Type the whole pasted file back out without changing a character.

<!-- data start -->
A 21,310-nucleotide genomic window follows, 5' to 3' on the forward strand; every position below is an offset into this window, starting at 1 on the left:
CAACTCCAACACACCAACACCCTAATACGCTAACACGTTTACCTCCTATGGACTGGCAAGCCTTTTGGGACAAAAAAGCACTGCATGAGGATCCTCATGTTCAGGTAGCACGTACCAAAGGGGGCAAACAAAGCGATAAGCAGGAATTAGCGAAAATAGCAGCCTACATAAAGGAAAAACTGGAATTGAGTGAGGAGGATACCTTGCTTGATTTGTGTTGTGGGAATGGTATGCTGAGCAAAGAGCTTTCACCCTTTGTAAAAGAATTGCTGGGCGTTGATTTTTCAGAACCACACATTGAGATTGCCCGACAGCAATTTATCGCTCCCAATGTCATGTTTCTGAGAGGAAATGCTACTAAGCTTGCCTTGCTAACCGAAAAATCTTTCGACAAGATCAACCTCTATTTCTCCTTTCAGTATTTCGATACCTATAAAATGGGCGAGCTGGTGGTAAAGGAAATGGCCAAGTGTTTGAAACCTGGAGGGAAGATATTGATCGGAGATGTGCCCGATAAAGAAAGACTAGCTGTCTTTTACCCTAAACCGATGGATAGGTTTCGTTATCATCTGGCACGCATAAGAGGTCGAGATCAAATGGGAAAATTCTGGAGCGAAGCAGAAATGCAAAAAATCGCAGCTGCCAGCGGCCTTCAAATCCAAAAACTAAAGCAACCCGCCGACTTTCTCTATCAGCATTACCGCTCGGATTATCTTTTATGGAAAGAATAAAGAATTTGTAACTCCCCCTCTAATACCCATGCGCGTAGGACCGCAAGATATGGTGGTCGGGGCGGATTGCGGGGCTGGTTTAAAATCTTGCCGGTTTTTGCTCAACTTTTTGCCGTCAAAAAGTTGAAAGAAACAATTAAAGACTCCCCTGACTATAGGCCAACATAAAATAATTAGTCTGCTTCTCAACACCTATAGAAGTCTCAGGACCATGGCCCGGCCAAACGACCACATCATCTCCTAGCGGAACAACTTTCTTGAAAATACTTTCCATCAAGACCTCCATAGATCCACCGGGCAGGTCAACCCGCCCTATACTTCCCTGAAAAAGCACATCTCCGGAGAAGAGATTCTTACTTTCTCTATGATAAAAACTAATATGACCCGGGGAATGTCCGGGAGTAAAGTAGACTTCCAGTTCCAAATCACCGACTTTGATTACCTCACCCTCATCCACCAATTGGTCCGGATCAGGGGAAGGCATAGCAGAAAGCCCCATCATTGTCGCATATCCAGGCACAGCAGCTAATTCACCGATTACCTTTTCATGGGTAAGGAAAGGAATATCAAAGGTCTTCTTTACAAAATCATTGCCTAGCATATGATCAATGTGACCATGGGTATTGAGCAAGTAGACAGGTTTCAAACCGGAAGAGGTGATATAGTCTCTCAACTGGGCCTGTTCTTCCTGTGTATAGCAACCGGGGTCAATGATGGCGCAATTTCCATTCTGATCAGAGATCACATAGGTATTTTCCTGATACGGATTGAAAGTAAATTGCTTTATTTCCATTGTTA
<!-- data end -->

A 21,310-nucleotide genomic window follows, 5' to 3' on the forward strand; every position below is an offset into this window, starting at 1 on the left:
CAACTCCAACACACCAACACCCTAATACGCTAACACGTTTACCTCCTATGGACTGGCAAGCCTTTTGGGACAAAAAAGCACTGCATGAGGATCCTCATGTTCAGGTAGCACGTACCAAAGGGGGCAAACAAAGCGATAAGCAGGAATTAGCGAAAATAGCAGCCTACATAAAGGAAAAACTGGAATTGAGTGAGGAGGATACCTTGCTTGATTTGTGTTGTGGGAATGGTATGCTGAGCAAAGAGCTTTCACCCTTTGTAAAAGAATTGCTGGGCGTTGATTTTTCAGAACCACACATTGAGATTGCCCGACAGCAATTTATCGCTCCCAATGTCATGTTTCTGAGAGGAAATGCTACTAAGCTTGCCTTGCTAACCGAAAAATCTTTCGACAAGATCAACCTCTATTTCTCCTTTCAGTATTTCGATACCTATAAAATGGGCGAGCTGGTGGTAAAGGAAATGGCCAAGTGTTTGAAACCTGGAGGGAAGATATTGATCGGAGATGTGCCCGATAAAGAAAGACTAGCTGTCTTTTACCCTAAACCGATGGATAGGTTTCGTTATCATCTGGCACGCATAAGAGGTCGAGATCAAATGGGAAAATTCTGGAGCGAAGCAGAAATGCAAAAAATCGCAGCTGCCAGCGGCCTTCAAATCCAAAAACTAAAGCAACCCGCCGACTTTCTCTATCAGCATTACCGCTCGGATTATCTTTTATGGAAAGAATAAAGAATTTGTAACTCCCCCTCTAATACCCATGCGCGTAGGACCGCAAGATATGGTGGTCGGGGCGGATTGCGGGGCTGGTTTAAAATCTTGCCGGTTTTTGCTCAACTTTTTGCCGTCAAAAAGTTGAAAGAAACAATTAAAGACTCCCCTGACTATAGGCCAACATAAAATAATTAGTCTGCTTCTCAACACCTATAGAAGTCTCAGGACCATGGCCCGGCCAAACGACCACATCATCTCCTAGCGGAACAACTTTCTTGAAAATACTTTCCATCAAGACCTCCATAGATCCACCGGGCAGGTCAACCCGCCCTATACTTCCCTGAAAAAGCACATCTCCGGAGAAGAGATTCTTACTTTCTCTATGATAAAAACTAATATGACCCGGGGAATGTCCGGGAGTAAAGTAGACTTCCAGTTCCAAATCACCGACTTTGATTACCTCACCCTCATCCACCAATTGGTCCGGATCAGGGGAAGGCATAGCAGAAAGCCCCATCATTGTCGCATATCCAGGCACAGCAGCTAATTCACCGATTACCTTTTCATGGGTAAGGAAAGGAATATCAAAGGTCTTCTTTACAAAATCATTGCCTAGCATATGATCAATGTGACCATGGGTATTGAGCAAGTAGACAGGTTTCAAACCGGAAGAGGTGATATAGTCTCTCAACTGGGCCTGTTCTTCCTGTGTATAGCAACCGGGGTCAATGATGGCGCAATTTCCATTCTGATCAGAGATCACATAGGTATTTTCCTGATACGGATTGAAAGTAAATTGCTTTATTTCCATTGTTA